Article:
Meeting your childhood hero is an amazing feeling. I know this because I met one of my childhood heroes this summer – a man named Richard Dean Anderson.
“MacGyver” was my absolute favourite show as a kid, and his character, though fictional, was the reason I loved science and pursued a career in science.
Honestly, I was so happy just to meet him; if I ever had a chance to actually make an impression on RDA, I’d probably make a fool of myself!
So I could relate to Jake Peralta on Brooklyn Nine-Nine Season 1 Episode 8.
Jake’s idol was Jimmy Brogan, played by guest star Stacy Keach. Brogan was a crime reporter from the 1970s, writing about the type of cops who shot first and asked questions later, the guys who strangled hippies with their own beards. (Not unlike Mike Hammer, the old school private detective that Keach played back in the 80s).
Captain Holt wasn’t a fan of that period in time, as the precincts were still rife with corruption and every prejudice you could think of. However, Jake idolized everything about those cops and that era, and the book that Brogan wrote, “The Squad”, was what inspired him to become a police officer.
So when Peralta and Santiago were assigned to be shadowed by Brogan, well, Jake got a little too excited.
Peralta tried really hard to be the kind of cop that Brogan wrote about, which included drinking two bottles of scotch that night and coming to work the next day with one of the funniest hangovers I’ve ever seen.
Unfortunately, he was too drunk then to realize that everything he said that night was on the record, and he made a few remarks criticizing Captain Holt. In his attempt to get Brogan to rescind the things he said under the influence, he ended up punching the guy in the face.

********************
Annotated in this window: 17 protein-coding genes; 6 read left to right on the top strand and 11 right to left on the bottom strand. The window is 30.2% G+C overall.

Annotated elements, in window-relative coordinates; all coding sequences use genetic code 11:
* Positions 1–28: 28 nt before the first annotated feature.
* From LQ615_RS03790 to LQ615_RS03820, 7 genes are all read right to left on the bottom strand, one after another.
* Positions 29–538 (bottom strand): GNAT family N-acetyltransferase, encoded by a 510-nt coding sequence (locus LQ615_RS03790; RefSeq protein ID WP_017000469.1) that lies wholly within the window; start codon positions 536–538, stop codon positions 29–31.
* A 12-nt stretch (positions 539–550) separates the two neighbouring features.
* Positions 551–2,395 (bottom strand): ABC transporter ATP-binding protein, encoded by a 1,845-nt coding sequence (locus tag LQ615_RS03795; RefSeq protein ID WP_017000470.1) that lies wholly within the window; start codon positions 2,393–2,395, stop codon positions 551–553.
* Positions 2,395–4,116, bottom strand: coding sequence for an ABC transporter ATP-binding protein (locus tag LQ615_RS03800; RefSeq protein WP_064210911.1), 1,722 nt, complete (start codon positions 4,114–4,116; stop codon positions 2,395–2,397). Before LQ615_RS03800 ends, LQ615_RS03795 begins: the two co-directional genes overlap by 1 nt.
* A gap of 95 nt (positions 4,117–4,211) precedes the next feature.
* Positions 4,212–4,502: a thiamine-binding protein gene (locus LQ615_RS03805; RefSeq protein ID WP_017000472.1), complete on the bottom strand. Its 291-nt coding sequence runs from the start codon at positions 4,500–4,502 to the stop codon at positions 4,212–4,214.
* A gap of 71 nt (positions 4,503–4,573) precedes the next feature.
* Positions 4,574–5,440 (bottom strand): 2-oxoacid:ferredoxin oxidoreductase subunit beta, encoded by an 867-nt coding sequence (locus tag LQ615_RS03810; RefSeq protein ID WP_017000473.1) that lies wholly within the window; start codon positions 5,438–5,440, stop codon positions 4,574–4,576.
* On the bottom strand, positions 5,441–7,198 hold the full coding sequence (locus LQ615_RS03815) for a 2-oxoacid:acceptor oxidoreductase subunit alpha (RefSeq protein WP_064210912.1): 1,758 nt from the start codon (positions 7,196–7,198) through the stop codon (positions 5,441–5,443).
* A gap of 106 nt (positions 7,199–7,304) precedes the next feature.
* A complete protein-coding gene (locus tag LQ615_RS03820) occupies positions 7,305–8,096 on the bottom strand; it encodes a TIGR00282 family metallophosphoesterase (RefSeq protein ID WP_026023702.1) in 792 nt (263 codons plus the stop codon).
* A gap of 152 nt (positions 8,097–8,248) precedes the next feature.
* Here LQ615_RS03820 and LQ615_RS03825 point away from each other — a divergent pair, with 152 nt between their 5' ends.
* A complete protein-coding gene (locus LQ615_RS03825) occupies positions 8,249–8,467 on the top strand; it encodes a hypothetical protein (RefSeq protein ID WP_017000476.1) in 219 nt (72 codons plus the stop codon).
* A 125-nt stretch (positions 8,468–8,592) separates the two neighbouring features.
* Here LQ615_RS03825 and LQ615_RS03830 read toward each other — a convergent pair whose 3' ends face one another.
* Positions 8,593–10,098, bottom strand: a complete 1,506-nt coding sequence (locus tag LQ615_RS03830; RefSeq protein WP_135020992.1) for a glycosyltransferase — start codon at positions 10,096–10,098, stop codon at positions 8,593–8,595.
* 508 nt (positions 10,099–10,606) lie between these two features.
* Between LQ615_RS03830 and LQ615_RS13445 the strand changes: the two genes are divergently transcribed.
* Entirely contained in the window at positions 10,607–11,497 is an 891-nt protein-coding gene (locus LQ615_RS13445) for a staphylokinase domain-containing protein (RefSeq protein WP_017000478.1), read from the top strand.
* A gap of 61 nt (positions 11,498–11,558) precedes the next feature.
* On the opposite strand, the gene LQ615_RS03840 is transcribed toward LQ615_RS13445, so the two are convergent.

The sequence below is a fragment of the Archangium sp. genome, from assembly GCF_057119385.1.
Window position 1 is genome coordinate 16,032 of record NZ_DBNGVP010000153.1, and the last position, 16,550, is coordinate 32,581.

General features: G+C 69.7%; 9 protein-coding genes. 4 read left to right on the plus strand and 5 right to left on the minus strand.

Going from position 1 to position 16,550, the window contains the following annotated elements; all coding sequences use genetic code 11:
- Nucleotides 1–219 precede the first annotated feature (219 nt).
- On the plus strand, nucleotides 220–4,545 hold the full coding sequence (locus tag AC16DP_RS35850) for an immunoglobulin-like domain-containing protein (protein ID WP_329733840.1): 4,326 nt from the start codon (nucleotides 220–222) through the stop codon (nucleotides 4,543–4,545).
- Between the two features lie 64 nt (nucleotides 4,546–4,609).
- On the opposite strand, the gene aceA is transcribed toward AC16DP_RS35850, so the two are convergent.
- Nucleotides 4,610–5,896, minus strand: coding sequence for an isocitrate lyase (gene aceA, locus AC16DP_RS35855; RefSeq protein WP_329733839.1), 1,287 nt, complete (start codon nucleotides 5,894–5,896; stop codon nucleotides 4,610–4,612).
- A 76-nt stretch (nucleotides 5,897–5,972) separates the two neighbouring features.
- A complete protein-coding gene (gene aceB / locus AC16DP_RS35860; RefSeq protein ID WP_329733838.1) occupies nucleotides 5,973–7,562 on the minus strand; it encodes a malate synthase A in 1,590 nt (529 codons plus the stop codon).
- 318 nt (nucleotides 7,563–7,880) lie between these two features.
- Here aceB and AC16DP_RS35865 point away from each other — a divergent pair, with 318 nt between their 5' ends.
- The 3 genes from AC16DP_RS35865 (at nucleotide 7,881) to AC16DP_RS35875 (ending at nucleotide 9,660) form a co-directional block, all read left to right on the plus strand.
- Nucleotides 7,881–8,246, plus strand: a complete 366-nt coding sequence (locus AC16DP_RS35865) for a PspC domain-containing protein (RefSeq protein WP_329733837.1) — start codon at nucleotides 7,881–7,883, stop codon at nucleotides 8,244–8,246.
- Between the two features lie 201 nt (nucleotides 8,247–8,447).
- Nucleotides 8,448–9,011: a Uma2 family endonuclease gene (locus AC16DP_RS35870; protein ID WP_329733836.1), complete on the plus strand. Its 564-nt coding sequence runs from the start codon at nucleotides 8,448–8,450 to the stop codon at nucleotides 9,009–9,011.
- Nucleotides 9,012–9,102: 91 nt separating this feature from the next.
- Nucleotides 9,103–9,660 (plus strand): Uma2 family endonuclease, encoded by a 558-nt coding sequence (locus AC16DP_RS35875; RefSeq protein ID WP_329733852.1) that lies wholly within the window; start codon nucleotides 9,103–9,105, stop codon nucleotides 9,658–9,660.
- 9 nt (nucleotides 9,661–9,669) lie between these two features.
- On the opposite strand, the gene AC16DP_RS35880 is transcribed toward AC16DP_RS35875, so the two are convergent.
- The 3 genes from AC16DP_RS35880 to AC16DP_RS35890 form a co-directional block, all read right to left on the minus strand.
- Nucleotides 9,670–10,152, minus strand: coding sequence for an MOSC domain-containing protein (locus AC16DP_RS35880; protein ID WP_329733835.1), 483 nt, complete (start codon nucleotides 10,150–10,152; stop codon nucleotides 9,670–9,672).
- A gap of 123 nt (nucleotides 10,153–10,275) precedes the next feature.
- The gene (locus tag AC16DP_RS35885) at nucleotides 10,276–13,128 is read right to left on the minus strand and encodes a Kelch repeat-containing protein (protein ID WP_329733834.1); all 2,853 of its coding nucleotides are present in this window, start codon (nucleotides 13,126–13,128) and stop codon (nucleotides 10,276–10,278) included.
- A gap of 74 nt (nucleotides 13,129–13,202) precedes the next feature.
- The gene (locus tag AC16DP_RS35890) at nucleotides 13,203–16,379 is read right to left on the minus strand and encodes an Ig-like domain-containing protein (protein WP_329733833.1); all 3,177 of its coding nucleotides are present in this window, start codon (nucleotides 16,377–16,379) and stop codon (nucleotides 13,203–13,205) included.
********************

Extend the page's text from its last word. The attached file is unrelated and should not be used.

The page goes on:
Up till this point, I had the impression - as did Captain Holt who angrily dismissed him - that Jake is an impulsive child who just kept making wrong decisions. I was a little annoyed here as well; I’ve maintained through the series that Peralta perfectly straddles the line between man and child, but this episode had him squarely on the child side.
That is, until Santiago let it slip that the punch was because of Brogan’s derogatory homophobic insult of Holt. Jake not only stood up to Brogan, he defended his Captain. It takes strength of character and conviction to stand up to someone you’ve always considered a hero.
Thank you, writers. I’ll never doubt you again. Jake is back straddling that line, as only he can.
While Peralta was up to his shenanigans, Terry and Charles had the seemingly impossible task of getting Rosa to soften up her terrifyingly intimidating courtroom demeanor, a task which included wardrobe changes and blinking lessons and in-court coaching on their part. It didn’t seem to work, though, since Rosa seemed more uncomfortable than she ever did.
Then, for a few precious and lovely minutes, we found out that Rosa’s character isn’t so one-dimensional. Her whole courtroom scare-down tactic was just a veneer for her nervousness. My goodness, could there be more to Detective Diaz than a hard attitude? Is it possible that veneer exists outside the courtroom as well, and she’s more vulnerable than she lets on? Rosa Diaz, who are you?
And then the moment was killed when she came back to the precinct and revealed that she got over her nerves through Charles’ suggestion of finding a happy place – which involved maiming and beating up the defense attorney. Sigh. It was nice while it lasted, Rosa.
- Oh. My. Goodness. The suit and the hair on Andre Braugher in his flashback. I almost died.
- The cold open with the Hurt Locker/bomb squad treatment of Scully’s stinky shoes was hilarious. Also a nice bookend to the episode, which ended with the same treatment of Brogan’s book.
- Peralta’s grandmother called him pineapples!
- Remember to check out our section of Brooklyn Nine-Nine quotes.